BVA Elects New President

The British Veterinary Assn. recently elected Nicky Paull of Lostwithiel, Cornwall, as president for 2008/2009.

The British Veterinary Assn. recently elected Nicky Paull of Lostwithiel, Cornwall, as president for 2008/2009. The ceremony took place during the Annual General Meeting in London on Sept. 28.

“The challenges ahead appear daunting but I guess no one would take this job on and expect it to be easy,” Paull said during the inaugural president’s speech. “And that is how I see it—a job—not an honor—the honor will be at the end of my tenure if the profession can look back and see I have done a good job.”

Paull said one of BVA’s biggest challenges is to engage fully with its members as well as with the whole profession, and therefore will be the theme of her presidency: communication and engagement with the profession in the whole of the United Kingdom.

During this next coming year, BVA will look into increasing membership, “by providing services and support that members want and by providing the political lobbying that the profession needs.”

The association will also tackle the current pets travel derogation, which needs lobbying both in the United Kingdom and Europe, and address hot topics such as the genetics of pedigree dog breeding.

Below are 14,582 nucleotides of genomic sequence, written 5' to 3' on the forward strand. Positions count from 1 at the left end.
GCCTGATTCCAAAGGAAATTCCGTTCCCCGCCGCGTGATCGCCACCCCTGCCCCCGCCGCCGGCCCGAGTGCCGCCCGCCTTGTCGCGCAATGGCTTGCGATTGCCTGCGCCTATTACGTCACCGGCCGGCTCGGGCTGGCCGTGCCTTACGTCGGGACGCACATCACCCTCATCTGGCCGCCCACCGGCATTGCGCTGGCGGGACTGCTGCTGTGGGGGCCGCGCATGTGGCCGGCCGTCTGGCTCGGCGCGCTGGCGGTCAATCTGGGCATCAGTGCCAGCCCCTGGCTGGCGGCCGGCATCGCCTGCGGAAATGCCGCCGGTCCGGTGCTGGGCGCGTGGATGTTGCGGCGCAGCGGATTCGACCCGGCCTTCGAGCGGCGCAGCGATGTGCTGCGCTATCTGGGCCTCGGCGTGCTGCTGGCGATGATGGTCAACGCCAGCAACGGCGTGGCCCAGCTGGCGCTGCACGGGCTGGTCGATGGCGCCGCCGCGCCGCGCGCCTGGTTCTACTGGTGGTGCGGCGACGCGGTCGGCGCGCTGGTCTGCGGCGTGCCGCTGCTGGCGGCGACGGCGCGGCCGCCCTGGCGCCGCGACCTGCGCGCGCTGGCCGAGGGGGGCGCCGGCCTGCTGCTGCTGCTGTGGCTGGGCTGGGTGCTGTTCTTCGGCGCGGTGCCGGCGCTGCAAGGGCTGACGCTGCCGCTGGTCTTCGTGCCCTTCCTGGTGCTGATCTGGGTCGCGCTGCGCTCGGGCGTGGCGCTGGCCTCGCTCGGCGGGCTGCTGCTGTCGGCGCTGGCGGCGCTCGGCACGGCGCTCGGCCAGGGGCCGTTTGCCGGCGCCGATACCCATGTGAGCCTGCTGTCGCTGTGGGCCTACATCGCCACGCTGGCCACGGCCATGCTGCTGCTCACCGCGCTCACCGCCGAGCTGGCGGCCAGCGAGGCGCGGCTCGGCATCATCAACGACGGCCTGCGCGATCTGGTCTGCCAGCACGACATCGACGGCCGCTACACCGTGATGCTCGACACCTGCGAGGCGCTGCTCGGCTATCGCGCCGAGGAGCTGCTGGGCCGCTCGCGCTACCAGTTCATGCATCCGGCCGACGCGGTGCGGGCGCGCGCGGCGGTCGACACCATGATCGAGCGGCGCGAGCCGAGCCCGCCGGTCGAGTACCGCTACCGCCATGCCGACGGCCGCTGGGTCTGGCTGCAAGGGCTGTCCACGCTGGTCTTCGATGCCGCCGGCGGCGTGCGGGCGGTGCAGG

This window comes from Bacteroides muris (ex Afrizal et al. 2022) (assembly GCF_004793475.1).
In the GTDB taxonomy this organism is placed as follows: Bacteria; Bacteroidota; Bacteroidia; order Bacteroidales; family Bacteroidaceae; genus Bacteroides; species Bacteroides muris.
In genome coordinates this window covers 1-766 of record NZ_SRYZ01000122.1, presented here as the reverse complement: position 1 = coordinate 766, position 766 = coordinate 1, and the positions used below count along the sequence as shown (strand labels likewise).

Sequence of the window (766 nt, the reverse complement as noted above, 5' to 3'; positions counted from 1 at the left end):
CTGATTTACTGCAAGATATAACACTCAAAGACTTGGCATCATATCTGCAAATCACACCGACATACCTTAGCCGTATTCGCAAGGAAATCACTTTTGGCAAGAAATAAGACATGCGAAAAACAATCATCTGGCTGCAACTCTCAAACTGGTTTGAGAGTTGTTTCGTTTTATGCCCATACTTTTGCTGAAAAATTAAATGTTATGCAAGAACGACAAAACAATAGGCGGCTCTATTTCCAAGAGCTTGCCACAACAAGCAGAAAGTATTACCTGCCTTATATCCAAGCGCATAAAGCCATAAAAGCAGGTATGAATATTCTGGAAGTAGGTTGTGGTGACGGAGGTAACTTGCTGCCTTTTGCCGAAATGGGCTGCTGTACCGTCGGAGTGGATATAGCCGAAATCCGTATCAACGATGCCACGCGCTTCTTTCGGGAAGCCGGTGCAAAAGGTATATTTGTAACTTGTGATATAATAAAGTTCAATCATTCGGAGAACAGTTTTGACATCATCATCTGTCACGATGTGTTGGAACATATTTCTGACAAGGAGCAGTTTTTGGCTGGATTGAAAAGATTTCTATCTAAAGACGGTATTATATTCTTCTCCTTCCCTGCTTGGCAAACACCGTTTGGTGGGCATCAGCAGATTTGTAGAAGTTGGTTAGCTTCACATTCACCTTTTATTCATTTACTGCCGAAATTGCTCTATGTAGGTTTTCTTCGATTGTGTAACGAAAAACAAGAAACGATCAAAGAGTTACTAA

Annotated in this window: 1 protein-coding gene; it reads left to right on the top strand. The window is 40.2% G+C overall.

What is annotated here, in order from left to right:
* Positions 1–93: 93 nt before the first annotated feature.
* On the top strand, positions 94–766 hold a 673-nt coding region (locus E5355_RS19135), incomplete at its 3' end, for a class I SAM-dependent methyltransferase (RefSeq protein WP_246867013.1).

Paull has been president of the Cornwall Veterinary Assn. and treasurer and president of the Society of Practicing Veterinary Surgeons, representing SPVS on BVA Council for four years.

Back in 1979, she joined a three vet mixed practice in Lostwithiel, which comprised about 80 percent farm work. She purchased the practice in 1988 and it has now grown to a partnership of three employing eight veterinary associates and 25 support staff.

Also at the Annual General Meeting, BVA named Professor Bill Reilly of Glasgow, Scotland, as president-elect.

Reilly is a consultant in Veterinary Public Health and a member of both the Food Standards Agency Board and the Scottish Food Advisory Committee. He has been president of BVA Scottish Branch and the West of Scotland division as well as president of the Veterinary Public Health Assn.

Nick Blayney has become BVA past-president. Blayney, who has spent a decade working in Herefordshire in mainly farm and equine work, has been involved in BVA affairs for almost 20 years.

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